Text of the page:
If you don’t have an estate plan, the state of Texas will ultimately decide who receives your property after your death, and a judge will decide who cares for your children (and pets). If this scenario makes you uncomfortable, consider making a comprehensive estate plan. There are many reasons to make an estate plan.  The three reasons most commonly cited by attorneys are: 1) to transfer assets from one generation to the next; 2) to avoid probate; and 3) to avoid estate taxes. But there are many other reasons to plan your estate, such as naming guardians for your children, planning for Medicare and other government benefits and protecting assets from creditors, bankruptcy and divorce. THERE’S NO WRONG TIME TO MAKE AN ESTATE PLAN. In general, clients don’t randomly wake up in the morning and decide to make an estate plan.  Instead, the need is made obvious to them by a life event, such as: the illness or death of a family member a marriage a birth or adoption of a child when a child first goes off to preschool or daycare when a child leaves for college before, during, or after a divorce The benefits of estate planning are clear…so why do so many people avoid planning their estate? Because the process requires making tough decisions. The hardest decision clients typically encounter is determining guardians for their minor children. The decision can be an emotional one, and can even create conflict between spouses. But the sense of relief experienced by clients who have tackled this tough decision to protect their children is often overwhelming. EVEN THE MOST BASIC ESTATE PLAN IS BETTER THAN NO ESTATE PLAN AT ALL. We advise our clients against “letting perfect be the enemy of good.” The pressure to make perfect decisions shouldn’t deter you from thoughtful planning. And because we want our clients to feel completely comfortable with the decisions they’ve made, we offer free revisions for 90 days after signing.  If a client discovers that after a period of time, a decision they made just doesn’t feel right – we’ll make the change, free of charge. Our goal is to make the estate planning process simple, easy to understand, comfortable and rewarding. To learn more about estate planning concepts, the building blocks of a comprehensive estate plan (such as wills, trusts, advance directives, powers of attorney, and more) visit the estate planning section of our web site, or peruse our blog archives.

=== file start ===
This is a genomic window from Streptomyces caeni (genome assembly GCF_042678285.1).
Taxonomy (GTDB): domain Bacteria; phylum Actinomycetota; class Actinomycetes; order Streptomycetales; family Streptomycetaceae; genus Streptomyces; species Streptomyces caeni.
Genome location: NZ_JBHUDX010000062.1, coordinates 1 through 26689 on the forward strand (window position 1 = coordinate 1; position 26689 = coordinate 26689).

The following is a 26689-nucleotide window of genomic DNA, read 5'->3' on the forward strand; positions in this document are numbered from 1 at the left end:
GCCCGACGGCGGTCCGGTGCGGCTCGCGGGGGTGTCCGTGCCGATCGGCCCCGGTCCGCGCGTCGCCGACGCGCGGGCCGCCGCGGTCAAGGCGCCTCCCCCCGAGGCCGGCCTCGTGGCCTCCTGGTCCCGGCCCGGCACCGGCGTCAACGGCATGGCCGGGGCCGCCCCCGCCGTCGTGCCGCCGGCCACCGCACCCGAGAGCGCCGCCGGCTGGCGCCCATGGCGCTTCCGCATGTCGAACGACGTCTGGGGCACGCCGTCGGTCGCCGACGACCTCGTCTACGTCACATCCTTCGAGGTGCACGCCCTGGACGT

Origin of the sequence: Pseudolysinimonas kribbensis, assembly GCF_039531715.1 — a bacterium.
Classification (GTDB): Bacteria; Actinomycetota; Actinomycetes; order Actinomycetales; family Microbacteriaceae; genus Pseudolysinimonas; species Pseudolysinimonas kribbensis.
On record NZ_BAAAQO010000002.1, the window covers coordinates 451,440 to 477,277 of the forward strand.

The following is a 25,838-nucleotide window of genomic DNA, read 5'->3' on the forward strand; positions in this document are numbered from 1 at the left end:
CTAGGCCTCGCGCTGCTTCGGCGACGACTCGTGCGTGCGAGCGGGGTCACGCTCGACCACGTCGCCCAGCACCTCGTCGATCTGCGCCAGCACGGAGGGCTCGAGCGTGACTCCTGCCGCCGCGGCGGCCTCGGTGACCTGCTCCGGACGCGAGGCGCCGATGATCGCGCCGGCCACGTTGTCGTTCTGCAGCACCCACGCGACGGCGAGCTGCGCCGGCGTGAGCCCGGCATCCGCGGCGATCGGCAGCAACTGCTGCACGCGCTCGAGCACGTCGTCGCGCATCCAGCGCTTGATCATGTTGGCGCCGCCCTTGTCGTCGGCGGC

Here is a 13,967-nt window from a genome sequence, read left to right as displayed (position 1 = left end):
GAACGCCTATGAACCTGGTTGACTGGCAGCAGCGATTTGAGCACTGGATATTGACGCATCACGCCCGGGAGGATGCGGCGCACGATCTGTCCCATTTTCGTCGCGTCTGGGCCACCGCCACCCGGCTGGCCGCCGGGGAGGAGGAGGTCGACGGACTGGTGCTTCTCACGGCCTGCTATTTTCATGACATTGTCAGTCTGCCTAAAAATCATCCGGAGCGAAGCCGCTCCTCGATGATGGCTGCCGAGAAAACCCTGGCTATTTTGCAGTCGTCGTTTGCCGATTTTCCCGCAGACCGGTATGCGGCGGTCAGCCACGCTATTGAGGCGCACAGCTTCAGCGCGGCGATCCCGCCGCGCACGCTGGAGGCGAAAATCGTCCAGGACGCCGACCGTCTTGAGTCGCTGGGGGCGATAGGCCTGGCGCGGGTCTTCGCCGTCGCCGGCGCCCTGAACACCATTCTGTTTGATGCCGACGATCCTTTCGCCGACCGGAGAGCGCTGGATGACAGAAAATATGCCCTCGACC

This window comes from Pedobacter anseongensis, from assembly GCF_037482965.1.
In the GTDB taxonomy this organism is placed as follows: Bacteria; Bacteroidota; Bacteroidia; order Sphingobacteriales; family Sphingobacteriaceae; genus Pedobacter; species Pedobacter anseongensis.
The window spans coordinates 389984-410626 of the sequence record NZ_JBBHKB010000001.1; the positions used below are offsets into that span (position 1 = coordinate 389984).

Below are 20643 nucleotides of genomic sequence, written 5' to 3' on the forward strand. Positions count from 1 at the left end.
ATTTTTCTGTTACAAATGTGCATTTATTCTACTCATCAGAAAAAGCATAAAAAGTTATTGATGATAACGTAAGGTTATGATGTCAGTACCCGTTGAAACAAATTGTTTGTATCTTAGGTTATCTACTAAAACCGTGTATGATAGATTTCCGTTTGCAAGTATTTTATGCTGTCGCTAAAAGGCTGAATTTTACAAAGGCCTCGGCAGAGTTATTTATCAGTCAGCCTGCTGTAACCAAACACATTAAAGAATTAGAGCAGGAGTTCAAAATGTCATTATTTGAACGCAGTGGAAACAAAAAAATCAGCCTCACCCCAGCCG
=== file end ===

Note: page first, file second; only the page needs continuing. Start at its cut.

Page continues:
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| Read Time: 2 minutes | Estate Planning

Thanks, But No Thanks: Reasons to Disclaim Inheritances

The “laughing heir” (one who inherits property and laughs all the way to the bank because his relation to the deceased is too distant to warrant grief) is a common conceit in television and movies. A woman opens the mail to find a letter explaining that one of her long-lost relatives has died and, as the relative’s only surviving heir, she has inherited a large sum of money. If the opportunity arose, most of us would gladly cash a large inheritance check or take title to a beautiful property in Martha’s Vineyard.  Would it ever make sense to disclaim an inheritance?  The answer, like most things legal, is maybe. In certain circumstances, disclaiming an inheritance might be wise.  For example, real property might be littered with nuclear waste, or be subject to back taxes that greatly exceed the property’s value. Heirs may also choose to disclaim property for tax reasons.  In some instances, heirs that meet the requirements of a “qualified disclaimer” are treated as if they never owned the property, enabling the property to pass to the disclaiming party’s heirs without a “gift” having been made. Finally, heirs may wish to disclaim property for personal, moral, or religious reasons. Disclaimers are irrevocable, so any decision regarding whether to disclaim an inheritance should not be made without legal counsel.  Consult a qualified attorney and/or tax professional before proceeding. Need advice about disclaiming an inheritance?  Looking for an affordable estate planning attorney in the Cedar Park, Leander, Round Rock, or Georgetown area?  Contact us today.

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| Read Time: 3 minutes | Estate Planning

Demystifying Probate: What You Need to Know